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Upper Hutt Leader : October 19th 2011
18 UPPER HUTT LEADER, OCTOBER 19, 2011 HOMES ADVERTISING FEATURE &GARDENS 4118765AA Spring New variety: Campari is a vibrant gourmet variety with the most intense, juicy and flavoursome fruit. Own 'love apples' best Tomatoes are New Zealand's favourite fruit. Each year well over a million plants are grown by home gardeners. Technically, tomatoes are a fruit but as we eat them as a vegetable that is often what we refer to them as. That is really neither here nor there as the main reason tomatoes are grown at home is for their flavour. No store-bought tomato usually tastes as good as something grown with love in the sun at home. Once known as love apples'' because they were thought to have aphrodisiac properties, maybe this is why they became so popular. Tom- atoes have a high content of vitamin C and are a good source of fibre. Tomatoes' best friends are sun and loads of it, protection from the wind, water and tomato fertiliser aids in strong plant and root growth. Tomatoes are frost-tender and will wither and die quickly if frosted, hence wait until all threat of frost has passed before planting outside. For a master class in growing tom- atoes at home visit tuitime.co.nz and watch the tomato web video. It's informative, easy to follow and will help you get it right. Tips for success Prepare -- Choose a warm position in full sun away from strong winds in either the garden or for a pot. Culti- vate soil, blend in bought tomato food and compost prior to planting. For pots simply choose a container at least two to three times the size of a kitchen bucket (20-30 litres) or use a tomato planter and fill with tomato mix which has all the goodies in it already to produce a bumper crop. You can even poke a few holes in the bottom of the potting mix bag for drainage and plant straight into the mix if time, space and the inclination takes you. Plant -- Seeds take about a month to be ready for transplanting. If you miss sowing seeds before the end of Octo- ber, forget about it and seek out seedlings from the garden store. Seedlings are widely available every- where en masse through planting time in October and November. Buying single plants allows you to grow a range of varieties and types. Depending on the variety, plants pro- duce between three and six kilos of fruit on average. A new tomato variety for 2011 is Campari, a vibrant gour- met variety with the most intense, juicy and flavoursome fruit. Its intense red colour adds to its appeal. If planting in rows, plant 60cm to 80cm apart to allow plenty of air movement. Protect and nurture -- Most varieties other than the dwarf ones require staking. It's safest to put the stake in the ground prior to planting to make sure you don't snap off the root ball when inserting the stake. Tie the stems to the stake to provide support to the plant and to keep the fruit clean. Keep soil or potting mix moist but not wet at all times. Regular applications of tomato food for the gar- den or liquid feed for containers will boost growth and fruiting capacity of plants. Pick -- Allow fruit to ripen on the plant. Although tomatoes ripen further once picked, the flavour is best when allowed to ripen fully on the plant.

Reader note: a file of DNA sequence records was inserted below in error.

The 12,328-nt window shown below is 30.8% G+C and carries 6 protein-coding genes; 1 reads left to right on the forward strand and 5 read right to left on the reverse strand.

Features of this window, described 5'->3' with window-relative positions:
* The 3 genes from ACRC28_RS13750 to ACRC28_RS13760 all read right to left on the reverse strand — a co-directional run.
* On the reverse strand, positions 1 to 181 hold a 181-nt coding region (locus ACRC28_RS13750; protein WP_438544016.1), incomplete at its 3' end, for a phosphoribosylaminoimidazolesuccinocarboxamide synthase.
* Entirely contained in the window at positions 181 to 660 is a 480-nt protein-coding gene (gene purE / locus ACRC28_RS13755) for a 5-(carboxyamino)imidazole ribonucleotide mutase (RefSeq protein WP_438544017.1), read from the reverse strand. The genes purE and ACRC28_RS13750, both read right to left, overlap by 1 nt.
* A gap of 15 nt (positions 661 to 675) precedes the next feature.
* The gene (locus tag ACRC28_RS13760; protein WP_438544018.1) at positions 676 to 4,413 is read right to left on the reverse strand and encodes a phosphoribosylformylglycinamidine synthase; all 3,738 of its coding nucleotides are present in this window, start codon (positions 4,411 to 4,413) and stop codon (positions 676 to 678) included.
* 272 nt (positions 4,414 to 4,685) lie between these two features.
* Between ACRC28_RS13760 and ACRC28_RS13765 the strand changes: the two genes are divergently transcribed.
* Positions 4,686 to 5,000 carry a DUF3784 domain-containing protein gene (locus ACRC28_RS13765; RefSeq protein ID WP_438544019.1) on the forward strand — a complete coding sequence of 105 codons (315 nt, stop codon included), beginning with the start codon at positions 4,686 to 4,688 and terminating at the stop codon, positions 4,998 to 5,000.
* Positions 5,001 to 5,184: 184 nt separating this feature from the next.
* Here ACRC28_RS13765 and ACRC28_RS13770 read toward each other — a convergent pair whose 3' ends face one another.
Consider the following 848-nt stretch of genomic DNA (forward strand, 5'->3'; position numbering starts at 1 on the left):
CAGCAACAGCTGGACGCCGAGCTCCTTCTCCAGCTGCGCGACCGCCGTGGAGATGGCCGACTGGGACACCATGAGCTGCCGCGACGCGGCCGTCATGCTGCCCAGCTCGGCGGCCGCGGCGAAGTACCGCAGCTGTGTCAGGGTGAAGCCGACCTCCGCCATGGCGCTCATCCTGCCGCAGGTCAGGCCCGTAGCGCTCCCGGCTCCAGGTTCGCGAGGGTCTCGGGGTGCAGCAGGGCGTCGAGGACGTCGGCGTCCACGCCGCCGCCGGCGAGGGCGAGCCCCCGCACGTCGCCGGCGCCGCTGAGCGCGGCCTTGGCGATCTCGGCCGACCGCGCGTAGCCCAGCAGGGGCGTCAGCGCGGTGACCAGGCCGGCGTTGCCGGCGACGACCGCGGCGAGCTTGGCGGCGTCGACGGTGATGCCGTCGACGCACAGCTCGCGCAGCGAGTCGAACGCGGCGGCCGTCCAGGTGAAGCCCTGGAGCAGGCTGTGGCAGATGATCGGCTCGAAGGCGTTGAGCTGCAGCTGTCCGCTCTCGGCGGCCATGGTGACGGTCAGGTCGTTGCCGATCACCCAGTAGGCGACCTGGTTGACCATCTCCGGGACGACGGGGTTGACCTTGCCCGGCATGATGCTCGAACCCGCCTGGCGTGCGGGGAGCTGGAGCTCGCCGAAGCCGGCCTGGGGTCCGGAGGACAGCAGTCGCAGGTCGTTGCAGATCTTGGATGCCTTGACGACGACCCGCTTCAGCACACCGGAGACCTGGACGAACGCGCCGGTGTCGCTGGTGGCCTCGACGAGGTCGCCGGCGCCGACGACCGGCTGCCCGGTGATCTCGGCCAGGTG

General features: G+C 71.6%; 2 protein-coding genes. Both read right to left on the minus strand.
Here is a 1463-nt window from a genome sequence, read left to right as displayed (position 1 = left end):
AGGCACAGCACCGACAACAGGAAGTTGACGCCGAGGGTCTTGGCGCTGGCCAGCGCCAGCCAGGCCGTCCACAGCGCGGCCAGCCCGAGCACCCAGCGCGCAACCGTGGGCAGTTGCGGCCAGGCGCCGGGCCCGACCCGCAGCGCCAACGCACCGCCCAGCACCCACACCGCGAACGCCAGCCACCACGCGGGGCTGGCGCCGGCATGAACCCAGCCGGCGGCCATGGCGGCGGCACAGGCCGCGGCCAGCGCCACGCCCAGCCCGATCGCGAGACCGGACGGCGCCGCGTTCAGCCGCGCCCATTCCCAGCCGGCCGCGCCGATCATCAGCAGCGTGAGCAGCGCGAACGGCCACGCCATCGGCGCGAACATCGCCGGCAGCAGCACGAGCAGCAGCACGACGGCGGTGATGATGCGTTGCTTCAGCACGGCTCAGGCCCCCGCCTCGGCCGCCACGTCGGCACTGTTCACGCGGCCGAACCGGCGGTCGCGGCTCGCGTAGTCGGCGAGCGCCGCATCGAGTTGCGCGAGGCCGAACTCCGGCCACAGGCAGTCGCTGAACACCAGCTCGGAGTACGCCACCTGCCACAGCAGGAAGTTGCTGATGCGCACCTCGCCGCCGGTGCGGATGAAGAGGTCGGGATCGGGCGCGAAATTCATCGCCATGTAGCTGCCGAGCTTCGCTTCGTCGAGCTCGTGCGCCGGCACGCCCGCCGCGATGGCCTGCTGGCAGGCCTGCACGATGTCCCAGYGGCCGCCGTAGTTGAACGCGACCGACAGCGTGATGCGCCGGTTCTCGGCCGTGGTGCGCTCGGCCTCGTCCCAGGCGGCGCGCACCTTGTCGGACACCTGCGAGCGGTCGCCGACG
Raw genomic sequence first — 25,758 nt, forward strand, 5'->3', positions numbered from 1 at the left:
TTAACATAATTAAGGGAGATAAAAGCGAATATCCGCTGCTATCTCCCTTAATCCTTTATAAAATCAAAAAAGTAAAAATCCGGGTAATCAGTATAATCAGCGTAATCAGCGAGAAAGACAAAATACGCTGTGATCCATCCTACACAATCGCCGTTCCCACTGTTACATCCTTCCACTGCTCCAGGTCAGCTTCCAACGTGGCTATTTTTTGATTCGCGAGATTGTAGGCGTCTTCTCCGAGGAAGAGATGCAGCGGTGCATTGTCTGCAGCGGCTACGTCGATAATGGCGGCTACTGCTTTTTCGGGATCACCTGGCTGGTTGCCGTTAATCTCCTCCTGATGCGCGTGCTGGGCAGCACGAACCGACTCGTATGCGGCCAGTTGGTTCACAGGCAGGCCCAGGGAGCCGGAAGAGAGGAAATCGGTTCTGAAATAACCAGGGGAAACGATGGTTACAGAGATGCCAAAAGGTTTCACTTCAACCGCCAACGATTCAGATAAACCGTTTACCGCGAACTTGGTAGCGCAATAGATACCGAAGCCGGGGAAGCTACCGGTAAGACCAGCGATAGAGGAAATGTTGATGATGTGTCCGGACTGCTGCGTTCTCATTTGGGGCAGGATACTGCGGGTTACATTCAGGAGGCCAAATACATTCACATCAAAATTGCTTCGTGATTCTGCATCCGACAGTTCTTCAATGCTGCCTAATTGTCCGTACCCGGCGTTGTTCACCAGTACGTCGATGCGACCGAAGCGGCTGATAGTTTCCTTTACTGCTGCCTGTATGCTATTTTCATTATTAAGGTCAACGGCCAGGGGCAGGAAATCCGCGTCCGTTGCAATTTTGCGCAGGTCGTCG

October 12th 2011
October 26th 2011